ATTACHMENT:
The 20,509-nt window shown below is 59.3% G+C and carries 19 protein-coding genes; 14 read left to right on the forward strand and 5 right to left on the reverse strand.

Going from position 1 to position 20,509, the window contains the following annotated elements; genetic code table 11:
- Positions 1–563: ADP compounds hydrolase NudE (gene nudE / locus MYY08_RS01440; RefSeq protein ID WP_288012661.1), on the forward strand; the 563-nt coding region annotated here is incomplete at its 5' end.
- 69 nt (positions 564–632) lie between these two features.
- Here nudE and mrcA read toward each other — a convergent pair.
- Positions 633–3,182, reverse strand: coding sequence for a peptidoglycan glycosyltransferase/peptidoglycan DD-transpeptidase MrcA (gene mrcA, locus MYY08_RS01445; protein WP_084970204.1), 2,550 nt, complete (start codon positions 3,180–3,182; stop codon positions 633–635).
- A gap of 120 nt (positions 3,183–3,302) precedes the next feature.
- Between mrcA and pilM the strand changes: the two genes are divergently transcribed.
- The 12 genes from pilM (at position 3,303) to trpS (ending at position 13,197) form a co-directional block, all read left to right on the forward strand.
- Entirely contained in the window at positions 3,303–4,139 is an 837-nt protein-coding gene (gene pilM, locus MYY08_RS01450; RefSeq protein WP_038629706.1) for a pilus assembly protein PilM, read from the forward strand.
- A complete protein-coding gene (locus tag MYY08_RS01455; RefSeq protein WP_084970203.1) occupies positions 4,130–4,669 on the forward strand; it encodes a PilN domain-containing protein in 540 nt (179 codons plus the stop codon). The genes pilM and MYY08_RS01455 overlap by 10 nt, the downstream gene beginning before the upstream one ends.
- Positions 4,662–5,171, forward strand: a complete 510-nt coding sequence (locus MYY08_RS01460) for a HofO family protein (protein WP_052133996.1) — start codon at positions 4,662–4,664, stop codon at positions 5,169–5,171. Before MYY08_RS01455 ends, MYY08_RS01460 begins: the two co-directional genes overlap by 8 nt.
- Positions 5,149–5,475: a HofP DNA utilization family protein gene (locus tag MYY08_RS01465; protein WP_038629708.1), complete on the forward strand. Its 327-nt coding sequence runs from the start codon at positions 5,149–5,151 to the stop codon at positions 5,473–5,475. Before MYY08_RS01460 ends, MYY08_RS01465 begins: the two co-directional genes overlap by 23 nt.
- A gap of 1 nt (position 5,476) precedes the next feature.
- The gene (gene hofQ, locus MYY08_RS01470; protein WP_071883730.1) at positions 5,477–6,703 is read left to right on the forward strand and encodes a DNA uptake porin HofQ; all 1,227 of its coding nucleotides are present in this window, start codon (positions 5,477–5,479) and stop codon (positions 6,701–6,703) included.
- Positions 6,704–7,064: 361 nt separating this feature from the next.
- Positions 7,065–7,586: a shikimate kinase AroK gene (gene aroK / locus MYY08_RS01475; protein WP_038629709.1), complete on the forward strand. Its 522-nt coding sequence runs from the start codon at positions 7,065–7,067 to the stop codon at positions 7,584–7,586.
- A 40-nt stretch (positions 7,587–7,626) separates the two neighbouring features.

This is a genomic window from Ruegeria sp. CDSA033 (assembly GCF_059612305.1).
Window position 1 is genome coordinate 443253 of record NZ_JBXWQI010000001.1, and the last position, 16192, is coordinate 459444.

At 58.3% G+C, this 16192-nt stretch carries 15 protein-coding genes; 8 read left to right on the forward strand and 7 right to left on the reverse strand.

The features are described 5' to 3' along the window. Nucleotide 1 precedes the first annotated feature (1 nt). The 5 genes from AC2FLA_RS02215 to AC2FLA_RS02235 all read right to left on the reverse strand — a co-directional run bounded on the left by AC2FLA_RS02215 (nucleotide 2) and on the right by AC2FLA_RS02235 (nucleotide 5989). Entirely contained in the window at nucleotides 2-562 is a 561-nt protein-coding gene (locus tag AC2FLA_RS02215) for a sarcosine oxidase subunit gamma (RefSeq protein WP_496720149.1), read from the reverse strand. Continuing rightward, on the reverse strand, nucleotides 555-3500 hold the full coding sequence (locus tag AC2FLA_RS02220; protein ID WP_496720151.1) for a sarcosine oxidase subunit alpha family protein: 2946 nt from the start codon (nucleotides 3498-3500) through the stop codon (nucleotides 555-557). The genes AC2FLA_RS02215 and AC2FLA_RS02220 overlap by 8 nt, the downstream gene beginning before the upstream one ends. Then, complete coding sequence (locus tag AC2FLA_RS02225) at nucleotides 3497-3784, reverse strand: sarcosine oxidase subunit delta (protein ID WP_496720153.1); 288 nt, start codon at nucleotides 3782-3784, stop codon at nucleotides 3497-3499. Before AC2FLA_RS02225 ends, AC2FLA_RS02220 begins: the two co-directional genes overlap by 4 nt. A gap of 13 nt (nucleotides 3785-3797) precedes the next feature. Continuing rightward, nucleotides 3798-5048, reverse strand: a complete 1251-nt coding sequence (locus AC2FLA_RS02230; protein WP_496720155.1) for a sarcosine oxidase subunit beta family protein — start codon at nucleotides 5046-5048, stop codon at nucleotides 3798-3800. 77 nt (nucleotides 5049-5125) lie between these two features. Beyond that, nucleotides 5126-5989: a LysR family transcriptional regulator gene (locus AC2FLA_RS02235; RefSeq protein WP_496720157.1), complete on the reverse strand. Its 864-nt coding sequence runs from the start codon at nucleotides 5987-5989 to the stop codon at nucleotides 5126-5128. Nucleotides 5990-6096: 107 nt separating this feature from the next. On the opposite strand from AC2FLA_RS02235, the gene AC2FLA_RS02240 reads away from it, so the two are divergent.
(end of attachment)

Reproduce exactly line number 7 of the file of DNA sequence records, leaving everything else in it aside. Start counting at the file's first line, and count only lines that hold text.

- A gap of 120 nt (positions 3,183–3,302) precedes the next feature.